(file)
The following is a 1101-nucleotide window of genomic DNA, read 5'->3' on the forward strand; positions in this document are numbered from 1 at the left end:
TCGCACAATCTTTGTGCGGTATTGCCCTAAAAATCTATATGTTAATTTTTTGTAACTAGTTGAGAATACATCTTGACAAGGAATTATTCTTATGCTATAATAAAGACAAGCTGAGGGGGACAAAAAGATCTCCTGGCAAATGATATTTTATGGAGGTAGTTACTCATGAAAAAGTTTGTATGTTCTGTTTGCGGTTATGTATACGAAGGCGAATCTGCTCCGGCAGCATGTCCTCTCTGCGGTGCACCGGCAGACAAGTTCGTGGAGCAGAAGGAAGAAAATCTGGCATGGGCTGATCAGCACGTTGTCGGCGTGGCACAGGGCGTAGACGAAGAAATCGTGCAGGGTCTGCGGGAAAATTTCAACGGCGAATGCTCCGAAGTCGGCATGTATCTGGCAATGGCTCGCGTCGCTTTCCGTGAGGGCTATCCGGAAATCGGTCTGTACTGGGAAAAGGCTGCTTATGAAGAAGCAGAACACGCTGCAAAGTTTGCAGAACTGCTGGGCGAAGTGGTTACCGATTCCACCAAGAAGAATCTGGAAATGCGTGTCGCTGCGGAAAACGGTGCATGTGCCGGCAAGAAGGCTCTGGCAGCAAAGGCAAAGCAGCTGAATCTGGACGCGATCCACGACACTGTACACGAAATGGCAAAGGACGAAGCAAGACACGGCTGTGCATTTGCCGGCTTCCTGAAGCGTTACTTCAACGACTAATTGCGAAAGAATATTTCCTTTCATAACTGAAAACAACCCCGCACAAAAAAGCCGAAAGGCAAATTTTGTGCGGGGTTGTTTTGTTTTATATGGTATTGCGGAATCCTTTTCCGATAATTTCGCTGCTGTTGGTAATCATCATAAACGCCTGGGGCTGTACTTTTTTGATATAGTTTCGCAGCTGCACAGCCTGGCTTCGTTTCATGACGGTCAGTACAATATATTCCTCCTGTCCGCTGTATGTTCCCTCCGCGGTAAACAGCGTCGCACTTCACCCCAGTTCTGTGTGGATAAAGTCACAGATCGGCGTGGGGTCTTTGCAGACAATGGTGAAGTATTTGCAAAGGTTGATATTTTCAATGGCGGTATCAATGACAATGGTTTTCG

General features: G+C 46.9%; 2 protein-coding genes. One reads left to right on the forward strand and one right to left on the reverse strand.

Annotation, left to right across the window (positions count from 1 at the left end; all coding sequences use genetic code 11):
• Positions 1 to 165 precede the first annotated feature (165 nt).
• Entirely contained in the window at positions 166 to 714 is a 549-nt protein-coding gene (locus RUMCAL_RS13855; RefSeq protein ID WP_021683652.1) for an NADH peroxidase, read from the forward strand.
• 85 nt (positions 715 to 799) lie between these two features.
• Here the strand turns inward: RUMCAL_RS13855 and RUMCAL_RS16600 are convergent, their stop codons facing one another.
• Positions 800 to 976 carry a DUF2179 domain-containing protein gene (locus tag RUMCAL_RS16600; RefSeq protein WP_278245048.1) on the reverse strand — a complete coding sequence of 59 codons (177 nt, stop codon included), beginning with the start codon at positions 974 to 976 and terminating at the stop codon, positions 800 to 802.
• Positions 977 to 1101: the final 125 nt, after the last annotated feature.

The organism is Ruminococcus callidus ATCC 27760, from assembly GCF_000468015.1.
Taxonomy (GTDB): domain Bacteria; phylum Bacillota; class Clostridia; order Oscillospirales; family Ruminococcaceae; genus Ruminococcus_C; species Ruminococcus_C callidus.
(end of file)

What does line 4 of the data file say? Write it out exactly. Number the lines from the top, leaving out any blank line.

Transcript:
Annotation, left to right across the window (positions count from 1 at the left end; all coding sequences use genetic code 11):